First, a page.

Erin Donnelly

Director of Fleet Management, Jet Linx Aviation

Post Trip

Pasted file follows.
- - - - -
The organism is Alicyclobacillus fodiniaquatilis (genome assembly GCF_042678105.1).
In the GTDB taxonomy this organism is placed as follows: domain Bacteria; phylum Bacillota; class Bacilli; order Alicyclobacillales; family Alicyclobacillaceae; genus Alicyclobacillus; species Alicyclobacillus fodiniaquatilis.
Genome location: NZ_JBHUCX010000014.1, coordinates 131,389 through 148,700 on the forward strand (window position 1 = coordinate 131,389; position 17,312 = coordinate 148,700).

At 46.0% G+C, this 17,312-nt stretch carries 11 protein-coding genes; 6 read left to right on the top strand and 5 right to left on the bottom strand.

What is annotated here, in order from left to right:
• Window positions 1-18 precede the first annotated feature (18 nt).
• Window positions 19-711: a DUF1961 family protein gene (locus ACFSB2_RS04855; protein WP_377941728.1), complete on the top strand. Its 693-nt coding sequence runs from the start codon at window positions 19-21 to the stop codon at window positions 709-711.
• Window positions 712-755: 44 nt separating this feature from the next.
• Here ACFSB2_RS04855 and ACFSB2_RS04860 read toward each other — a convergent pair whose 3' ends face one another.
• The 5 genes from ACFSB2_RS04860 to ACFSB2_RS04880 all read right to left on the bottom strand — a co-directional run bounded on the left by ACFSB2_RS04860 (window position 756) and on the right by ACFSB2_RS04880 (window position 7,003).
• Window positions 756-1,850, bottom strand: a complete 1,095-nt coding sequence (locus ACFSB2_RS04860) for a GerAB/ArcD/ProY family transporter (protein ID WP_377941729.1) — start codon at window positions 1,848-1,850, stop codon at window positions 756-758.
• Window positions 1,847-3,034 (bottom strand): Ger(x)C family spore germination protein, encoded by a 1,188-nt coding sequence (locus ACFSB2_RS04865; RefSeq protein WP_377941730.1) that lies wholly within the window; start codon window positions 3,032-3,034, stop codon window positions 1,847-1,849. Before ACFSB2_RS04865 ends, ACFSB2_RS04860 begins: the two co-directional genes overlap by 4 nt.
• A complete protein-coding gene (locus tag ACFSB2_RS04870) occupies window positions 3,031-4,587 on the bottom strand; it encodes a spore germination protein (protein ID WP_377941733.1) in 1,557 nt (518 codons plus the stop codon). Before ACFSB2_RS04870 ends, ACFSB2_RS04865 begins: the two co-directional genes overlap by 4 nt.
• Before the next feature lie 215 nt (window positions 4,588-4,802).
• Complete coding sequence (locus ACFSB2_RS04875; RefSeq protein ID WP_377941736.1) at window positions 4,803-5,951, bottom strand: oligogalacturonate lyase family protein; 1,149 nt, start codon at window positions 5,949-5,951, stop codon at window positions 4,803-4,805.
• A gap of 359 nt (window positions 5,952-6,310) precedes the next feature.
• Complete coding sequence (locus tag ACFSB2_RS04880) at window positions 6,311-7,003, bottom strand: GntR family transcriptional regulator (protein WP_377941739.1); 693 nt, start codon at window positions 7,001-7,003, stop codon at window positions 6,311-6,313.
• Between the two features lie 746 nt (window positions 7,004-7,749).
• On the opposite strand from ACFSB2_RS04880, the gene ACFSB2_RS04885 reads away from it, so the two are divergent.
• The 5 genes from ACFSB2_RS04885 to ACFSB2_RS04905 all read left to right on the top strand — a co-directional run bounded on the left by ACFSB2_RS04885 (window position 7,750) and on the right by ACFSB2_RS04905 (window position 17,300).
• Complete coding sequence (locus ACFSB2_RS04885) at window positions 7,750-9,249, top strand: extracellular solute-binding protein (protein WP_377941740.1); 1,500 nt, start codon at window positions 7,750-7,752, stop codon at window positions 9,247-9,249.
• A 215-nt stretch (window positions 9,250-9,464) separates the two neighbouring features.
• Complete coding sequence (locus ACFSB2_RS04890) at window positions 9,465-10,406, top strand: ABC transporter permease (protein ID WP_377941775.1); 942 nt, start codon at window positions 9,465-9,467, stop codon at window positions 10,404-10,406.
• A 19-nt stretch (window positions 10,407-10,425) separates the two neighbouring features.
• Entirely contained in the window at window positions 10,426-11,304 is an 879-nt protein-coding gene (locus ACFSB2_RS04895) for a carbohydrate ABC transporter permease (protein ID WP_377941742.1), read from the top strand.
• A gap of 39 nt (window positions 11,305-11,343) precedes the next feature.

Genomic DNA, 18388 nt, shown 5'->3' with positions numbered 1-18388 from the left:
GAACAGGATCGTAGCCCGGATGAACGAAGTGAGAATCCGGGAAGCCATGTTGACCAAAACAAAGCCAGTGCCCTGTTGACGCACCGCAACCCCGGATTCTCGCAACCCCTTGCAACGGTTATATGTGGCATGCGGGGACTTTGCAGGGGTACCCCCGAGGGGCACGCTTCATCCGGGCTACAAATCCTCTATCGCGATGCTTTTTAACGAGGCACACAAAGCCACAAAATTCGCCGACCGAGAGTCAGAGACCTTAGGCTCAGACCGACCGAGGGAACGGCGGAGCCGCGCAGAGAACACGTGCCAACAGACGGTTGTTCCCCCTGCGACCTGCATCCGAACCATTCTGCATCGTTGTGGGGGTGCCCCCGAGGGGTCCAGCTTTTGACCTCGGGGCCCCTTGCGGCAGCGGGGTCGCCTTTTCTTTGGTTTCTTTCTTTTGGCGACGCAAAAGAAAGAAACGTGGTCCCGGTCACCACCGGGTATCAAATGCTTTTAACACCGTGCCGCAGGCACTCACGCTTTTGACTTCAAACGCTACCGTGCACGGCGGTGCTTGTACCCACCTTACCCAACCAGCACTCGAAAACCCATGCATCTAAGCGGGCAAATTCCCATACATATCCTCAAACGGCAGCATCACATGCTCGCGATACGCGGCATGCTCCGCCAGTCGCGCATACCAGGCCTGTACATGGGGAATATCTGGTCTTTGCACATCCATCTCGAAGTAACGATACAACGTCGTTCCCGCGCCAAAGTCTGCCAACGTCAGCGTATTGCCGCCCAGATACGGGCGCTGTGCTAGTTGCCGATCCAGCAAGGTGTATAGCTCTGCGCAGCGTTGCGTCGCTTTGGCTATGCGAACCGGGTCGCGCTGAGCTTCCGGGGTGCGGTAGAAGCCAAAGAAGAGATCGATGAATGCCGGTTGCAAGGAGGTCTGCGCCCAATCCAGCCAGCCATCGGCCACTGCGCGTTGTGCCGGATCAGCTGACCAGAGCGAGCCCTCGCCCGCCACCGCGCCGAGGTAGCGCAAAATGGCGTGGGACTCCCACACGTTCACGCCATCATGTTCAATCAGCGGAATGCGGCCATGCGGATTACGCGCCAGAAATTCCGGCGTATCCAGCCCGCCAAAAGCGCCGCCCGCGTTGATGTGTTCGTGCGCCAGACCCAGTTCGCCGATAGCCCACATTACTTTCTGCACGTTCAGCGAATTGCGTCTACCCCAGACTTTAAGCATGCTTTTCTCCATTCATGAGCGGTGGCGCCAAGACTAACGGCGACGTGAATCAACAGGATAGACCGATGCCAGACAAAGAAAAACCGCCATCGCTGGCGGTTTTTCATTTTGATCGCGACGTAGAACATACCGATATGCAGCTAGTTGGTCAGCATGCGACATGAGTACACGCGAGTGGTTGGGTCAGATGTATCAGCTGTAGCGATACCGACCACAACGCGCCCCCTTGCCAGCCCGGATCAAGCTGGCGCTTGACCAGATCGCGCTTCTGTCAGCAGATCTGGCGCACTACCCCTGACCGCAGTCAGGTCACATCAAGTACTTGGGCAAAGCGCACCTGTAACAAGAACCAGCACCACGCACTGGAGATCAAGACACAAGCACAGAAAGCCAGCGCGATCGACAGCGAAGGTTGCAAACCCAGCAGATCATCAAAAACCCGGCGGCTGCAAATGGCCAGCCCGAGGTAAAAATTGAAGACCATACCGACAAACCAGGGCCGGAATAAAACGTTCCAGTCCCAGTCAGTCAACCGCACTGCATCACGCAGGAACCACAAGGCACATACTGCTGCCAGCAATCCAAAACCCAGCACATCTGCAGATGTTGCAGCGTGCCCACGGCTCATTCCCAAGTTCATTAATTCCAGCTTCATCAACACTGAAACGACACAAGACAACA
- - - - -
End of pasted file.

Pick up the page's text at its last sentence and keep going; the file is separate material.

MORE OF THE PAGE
When the airplane lands, the crew checks in with Flight Following and reports that the aircraft is safely on the ground at the correct destination: the crew has the same 15-minute window to check in, or Flight Following will call the crew for details. “At this point we ask how the passengers are doing, how the crew’s doing, ask if there were any issues with the aircraft and any feedback they can give us on how the trip went,” Reese explained. The crew completes post-leg and post-trip duties, including updating Flight Coordination with any feedback, reporting any discrepancies to maintenance, and tidying up and restocking the aircraft. “This helps us prepare if there’s a trip scheduled in the aircraft for the next day,” Carstensen explained. “We get all the information gathered, and that helps us know if we need to call Maintenance or get an overnight cleaning done, and to do what we can to mitigate any delays for the next day.” The crew logs post-flight times into FOS mobile, or provides times to Flight Coordination over the phone if they are unable to input the times. “That allows us to accurately determine crew duty time and verify crew duty time and flight time, from a regulation standpoint,” Reese said.